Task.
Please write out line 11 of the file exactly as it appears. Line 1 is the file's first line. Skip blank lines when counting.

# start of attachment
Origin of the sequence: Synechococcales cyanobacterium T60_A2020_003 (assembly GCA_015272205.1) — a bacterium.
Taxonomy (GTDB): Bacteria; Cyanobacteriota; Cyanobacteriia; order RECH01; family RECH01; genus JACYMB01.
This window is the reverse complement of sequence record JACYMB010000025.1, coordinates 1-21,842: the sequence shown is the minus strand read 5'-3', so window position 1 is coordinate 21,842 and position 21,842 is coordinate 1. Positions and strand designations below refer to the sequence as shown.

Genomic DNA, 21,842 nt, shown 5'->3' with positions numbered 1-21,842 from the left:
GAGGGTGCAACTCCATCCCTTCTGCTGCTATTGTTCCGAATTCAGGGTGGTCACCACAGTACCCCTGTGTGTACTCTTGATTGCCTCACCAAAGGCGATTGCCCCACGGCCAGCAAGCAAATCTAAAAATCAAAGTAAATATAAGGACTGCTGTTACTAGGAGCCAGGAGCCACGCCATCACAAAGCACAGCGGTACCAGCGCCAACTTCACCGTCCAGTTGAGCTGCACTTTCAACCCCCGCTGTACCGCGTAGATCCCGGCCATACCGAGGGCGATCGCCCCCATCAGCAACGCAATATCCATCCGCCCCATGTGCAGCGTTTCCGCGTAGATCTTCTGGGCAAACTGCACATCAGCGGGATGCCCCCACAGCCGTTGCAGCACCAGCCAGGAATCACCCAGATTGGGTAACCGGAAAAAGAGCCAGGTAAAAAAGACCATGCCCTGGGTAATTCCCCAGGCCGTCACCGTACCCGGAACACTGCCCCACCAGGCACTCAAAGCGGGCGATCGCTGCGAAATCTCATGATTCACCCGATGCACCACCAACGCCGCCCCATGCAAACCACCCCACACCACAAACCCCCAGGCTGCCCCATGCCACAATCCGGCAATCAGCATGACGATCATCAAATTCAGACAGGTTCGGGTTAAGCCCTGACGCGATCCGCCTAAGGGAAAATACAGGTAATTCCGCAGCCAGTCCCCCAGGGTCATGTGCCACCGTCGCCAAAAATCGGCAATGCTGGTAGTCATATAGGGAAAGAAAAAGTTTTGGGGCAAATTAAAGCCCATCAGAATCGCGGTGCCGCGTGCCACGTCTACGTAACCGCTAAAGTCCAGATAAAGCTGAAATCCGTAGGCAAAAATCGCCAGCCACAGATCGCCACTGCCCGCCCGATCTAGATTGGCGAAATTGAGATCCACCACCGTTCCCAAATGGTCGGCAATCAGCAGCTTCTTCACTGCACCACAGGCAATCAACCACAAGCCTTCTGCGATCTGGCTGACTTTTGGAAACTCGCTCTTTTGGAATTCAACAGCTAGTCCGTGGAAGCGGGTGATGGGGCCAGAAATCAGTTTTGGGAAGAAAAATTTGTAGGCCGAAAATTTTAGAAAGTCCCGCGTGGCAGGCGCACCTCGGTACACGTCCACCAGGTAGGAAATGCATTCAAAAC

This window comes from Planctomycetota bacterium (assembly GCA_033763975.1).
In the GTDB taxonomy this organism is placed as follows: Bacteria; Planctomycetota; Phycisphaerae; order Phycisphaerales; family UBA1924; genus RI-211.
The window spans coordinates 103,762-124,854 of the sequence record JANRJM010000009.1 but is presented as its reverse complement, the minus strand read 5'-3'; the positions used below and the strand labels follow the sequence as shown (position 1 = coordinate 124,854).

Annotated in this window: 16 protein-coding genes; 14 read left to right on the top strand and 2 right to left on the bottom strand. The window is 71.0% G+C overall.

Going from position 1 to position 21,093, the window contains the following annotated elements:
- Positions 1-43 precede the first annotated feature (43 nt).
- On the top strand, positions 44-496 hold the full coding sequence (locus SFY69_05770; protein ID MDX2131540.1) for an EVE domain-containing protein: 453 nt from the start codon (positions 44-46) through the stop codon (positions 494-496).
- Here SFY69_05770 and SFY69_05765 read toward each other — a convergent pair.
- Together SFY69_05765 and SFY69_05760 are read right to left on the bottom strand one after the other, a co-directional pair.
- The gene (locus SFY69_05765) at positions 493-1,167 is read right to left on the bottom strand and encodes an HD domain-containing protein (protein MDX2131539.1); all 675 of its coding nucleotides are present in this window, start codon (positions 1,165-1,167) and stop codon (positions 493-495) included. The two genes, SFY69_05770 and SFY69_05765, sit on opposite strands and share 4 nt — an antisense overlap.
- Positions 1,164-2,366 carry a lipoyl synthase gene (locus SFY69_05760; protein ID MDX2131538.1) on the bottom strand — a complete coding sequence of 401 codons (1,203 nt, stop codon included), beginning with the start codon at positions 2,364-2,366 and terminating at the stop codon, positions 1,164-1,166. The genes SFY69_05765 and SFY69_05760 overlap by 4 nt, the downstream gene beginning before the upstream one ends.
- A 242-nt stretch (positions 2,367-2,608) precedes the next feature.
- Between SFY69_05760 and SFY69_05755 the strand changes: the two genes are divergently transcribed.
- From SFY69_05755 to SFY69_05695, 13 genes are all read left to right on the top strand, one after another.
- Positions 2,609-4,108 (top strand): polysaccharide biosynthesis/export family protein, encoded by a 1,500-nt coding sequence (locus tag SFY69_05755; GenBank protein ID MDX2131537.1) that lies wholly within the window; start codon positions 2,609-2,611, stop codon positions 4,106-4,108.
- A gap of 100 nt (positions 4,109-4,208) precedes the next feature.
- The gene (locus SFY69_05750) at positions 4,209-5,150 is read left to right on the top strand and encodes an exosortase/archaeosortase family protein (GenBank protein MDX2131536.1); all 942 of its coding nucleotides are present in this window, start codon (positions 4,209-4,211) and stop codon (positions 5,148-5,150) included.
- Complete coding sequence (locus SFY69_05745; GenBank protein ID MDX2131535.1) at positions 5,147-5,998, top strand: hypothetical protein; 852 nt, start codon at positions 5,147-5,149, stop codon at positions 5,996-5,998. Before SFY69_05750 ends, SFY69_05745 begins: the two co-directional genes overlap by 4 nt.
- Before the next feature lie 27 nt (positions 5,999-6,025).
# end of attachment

- Positions 1-43 precede the first annotated feature (43 nt).